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Arbitrage is the exploitation for profit of a gap in the prices of a certain asset in two markets or more.
Simple arbitrage operation consists of buying the asset at a market where the price is cheaper and selling in another market at a higher price.
More complex arbitrage activities may include buying and selling assets in a large number of markets, with one transaction offsetting the other and leaving a profit for the Arbitrageur.
The academic definition of arbitrage requires that the operation would be profitable in each of the possible scenarios.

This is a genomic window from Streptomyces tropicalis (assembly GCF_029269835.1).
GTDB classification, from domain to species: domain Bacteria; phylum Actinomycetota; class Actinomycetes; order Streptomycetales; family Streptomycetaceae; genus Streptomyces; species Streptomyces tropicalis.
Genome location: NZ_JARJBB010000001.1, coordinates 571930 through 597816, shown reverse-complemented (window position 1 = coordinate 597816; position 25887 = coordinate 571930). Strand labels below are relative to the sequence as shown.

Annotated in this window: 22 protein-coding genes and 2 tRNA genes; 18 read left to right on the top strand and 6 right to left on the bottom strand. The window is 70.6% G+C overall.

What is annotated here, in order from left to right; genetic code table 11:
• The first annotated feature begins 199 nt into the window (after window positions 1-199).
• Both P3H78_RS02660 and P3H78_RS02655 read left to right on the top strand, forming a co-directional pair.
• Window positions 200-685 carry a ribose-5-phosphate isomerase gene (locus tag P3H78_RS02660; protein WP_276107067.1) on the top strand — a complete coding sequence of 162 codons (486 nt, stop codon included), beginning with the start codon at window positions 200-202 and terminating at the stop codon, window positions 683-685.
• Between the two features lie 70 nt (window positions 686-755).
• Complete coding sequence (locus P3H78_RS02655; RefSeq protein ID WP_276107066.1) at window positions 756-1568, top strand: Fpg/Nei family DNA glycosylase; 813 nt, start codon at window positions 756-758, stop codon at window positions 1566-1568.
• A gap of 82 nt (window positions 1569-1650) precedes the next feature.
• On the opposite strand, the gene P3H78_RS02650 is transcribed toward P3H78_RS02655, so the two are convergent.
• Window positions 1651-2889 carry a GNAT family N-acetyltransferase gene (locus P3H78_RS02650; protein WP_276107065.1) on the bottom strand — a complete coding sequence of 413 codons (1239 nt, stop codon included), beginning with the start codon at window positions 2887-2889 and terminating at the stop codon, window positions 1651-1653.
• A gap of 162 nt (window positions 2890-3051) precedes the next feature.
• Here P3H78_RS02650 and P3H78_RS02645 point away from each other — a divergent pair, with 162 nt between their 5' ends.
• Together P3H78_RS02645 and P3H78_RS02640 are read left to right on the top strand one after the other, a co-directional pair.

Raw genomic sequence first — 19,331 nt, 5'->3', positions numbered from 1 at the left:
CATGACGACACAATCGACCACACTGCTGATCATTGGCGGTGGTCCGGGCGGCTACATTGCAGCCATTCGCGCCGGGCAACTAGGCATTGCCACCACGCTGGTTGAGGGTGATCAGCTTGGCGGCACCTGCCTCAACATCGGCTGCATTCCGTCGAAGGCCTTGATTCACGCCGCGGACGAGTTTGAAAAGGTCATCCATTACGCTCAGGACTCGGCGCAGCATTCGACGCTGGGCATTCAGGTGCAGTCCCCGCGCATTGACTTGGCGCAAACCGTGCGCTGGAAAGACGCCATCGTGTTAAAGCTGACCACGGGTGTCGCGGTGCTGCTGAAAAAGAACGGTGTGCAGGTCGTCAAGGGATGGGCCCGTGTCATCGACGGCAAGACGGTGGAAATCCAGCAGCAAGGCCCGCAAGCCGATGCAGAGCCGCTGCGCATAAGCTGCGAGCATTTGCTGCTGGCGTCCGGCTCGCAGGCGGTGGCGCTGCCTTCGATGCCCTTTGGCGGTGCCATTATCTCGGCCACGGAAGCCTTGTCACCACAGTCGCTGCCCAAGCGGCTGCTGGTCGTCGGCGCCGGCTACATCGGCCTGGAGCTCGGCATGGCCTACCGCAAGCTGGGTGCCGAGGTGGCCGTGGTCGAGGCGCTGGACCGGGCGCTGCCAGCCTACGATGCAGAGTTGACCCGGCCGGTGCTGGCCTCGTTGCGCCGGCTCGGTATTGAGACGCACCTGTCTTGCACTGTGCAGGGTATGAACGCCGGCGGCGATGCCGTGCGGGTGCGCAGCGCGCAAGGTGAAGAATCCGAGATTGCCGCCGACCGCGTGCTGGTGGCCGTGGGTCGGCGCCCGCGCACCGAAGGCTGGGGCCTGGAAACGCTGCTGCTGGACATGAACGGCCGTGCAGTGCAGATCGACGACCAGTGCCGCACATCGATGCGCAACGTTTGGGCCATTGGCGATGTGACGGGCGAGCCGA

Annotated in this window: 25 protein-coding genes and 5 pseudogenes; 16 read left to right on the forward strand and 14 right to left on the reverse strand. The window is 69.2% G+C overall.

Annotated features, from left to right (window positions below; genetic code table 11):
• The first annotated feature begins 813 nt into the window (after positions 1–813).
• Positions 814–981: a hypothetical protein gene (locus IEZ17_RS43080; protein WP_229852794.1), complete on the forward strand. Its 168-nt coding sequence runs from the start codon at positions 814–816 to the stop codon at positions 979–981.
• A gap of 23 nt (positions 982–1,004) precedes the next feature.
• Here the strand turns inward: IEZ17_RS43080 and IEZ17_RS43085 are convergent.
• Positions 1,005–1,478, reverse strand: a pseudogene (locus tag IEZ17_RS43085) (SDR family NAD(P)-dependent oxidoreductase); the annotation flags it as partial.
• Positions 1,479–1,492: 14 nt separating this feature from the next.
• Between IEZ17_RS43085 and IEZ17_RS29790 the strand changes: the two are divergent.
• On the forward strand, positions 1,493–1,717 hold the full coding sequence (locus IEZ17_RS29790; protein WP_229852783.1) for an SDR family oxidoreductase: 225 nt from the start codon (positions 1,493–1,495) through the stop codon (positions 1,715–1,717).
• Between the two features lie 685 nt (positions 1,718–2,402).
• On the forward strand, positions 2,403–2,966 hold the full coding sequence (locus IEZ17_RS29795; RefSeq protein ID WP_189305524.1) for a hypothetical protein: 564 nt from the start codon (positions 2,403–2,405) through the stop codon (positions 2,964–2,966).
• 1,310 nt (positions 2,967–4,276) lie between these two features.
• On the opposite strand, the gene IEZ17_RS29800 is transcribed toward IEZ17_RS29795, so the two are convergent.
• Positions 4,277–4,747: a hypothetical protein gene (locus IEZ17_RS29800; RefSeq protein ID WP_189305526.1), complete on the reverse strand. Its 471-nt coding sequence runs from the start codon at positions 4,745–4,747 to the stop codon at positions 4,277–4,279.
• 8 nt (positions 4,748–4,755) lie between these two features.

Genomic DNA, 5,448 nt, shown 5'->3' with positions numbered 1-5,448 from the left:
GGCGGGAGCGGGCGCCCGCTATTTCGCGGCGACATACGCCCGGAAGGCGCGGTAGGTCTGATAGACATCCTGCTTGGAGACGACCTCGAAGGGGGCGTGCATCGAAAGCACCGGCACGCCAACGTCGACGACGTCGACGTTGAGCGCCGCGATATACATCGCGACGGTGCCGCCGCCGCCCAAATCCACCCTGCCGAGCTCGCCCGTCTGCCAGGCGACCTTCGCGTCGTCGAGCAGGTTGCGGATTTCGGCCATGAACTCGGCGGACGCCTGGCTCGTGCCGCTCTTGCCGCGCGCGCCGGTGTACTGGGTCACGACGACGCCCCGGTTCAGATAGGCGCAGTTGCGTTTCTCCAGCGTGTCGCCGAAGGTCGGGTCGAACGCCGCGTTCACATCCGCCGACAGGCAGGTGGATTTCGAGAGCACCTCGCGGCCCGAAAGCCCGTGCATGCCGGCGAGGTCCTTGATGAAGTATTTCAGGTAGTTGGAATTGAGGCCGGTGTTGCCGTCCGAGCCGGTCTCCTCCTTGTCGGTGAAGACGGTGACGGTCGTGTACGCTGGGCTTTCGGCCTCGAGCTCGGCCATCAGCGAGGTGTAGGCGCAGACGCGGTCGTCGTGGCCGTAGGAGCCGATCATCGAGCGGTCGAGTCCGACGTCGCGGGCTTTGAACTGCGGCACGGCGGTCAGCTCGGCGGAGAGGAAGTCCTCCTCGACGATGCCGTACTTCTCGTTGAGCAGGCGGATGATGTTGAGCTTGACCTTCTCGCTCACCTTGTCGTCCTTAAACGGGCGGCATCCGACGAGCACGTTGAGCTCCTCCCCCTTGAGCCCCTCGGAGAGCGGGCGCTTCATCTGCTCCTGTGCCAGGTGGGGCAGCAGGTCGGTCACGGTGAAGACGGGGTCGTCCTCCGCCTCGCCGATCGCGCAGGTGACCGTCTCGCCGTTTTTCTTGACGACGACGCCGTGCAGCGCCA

More common practice of arbitrage is a probability arbitrage, which means that the action expectancy gap is positive, even though a possible loosing scenario may occur.
The existence of an arbitrage gap between markets suggests not only for their inefficiency but also to high transaction costs, such as conversion and trading fees which reduce the profitability of arbitrage transactions.
On the other hand, the very act of taking advantage of arbitrage gaps, causing its closure and making the market more efficient.
In practice, operations to find arbitrage gaps are carried out by computers, and the gaps are closing very fast.
High Competition among dealers forces Arbitrageurs to sit close to the geographical center of commerce (The stock exchange), to short the data delivery time to minimum.